1 Apr 2014
So the trees started flowering last week. That’s wonderful. The only problem is that there were still fruit on most of the trees. Unpicked fruit goes bad quickly if it’s still on the tree when it flowers, so my kids went out after school and picked every single orange off the trees that were flowering. There were way more than I thought- two 10-gallon buckets full! We immediately gave away a couple dozen, pulled out the four oranges with the most perfect skin, and then juiced the rest. All of those oranges only made a little over a gallon of juice. I haven’t done much with the oranges this year, we’ve mostly just been giving them away and eating them fresh.
Then I took the four best oranges and decided to try making orange curd. I’ve made lemon curd so many times I almost have the recipe memorized, I think I always open the book because I love the book itself so much. The 1979 A Feast of Scotland by Janet Warren was given to me by my husband I think before we were married. He’s second-generation American, and he recognized many of the foods in the cookbook from his childhood with his grandparents. The only recipe I use is from this book- no double boiler needed and works without fail. I’ve made minor changes to incorporate modern kitchen appliances, but otherwise left it alone. Success!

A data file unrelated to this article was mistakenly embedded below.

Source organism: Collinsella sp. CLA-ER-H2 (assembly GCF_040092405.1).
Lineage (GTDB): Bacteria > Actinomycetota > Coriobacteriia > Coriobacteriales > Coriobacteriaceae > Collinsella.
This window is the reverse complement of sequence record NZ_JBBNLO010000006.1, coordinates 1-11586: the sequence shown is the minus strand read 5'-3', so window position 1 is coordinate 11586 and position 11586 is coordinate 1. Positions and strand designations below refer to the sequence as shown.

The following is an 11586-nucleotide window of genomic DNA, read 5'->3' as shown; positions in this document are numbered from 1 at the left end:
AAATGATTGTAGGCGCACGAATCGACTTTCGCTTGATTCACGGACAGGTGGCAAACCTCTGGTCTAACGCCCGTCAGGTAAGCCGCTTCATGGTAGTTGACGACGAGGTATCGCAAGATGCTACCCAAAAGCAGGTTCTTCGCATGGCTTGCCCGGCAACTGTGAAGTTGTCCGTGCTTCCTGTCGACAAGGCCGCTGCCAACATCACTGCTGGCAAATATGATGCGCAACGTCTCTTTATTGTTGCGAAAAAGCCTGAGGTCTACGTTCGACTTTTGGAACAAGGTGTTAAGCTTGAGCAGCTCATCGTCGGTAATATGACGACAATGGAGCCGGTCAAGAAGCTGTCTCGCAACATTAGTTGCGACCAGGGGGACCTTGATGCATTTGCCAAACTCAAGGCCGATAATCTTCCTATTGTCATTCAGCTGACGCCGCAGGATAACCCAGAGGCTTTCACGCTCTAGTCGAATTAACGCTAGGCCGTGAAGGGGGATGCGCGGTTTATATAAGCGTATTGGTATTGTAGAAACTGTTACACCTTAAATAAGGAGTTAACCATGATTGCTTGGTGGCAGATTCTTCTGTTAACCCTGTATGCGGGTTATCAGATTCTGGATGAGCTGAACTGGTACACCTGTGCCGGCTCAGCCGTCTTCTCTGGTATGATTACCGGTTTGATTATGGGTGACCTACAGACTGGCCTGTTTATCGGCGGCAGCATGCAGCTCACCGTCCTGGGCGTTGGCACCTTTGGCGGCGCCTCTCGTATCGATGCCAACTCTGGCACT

Easy Orange Curd
4 large eggs
4 organic thick-skinned oranges, scrubbed and dried
2 sticks salted butter
1 1/2 c blonde organic sugar
Take the oranges and peel the orange outer skin off in strips with a sharp vegetable peeler, leaving behind the white pith. Get every bit you can. Mince the peel with a sharp knife. Combine the peel and the sugar in a food processor and process until the sugar is like a paste. Now juice the peeled oranges and set aside the juice. Make sure there are no seeds or large pieces of pulp. Get out your heaviest-bottom saucepan.
Melt the butter in the saucepan over low heat. Add the sugar/peel paste and stir until the sugar melts into the butter and the mixture is barely simmering. Add the orange juice. Beat the eggs separately in a small bowl. Start beating the eggs and add a small ladle full of the hot orange mixture. Add three small ladles of the hot mixture, beating constantly, until the eggs are hot.This tempers the raw eggs so they don’t turn into scrambled eggs when you pour them into the hot orange mixture.
Now slowly pour the hot eggs into the orange mixture, stirring constantly. Keep stirring until the mixture thickens enough to coat the back of a wooden spoon without dripping off. Mine took about 20 minutes. Ladle orange curd in hot clean jars, cool completely, and then store in the fridge. I don’t know how long until it goes bad, it never lasts that long. This recipe makes about 2 pints.
Other than eating it a spoon, what should I do with this orange curd?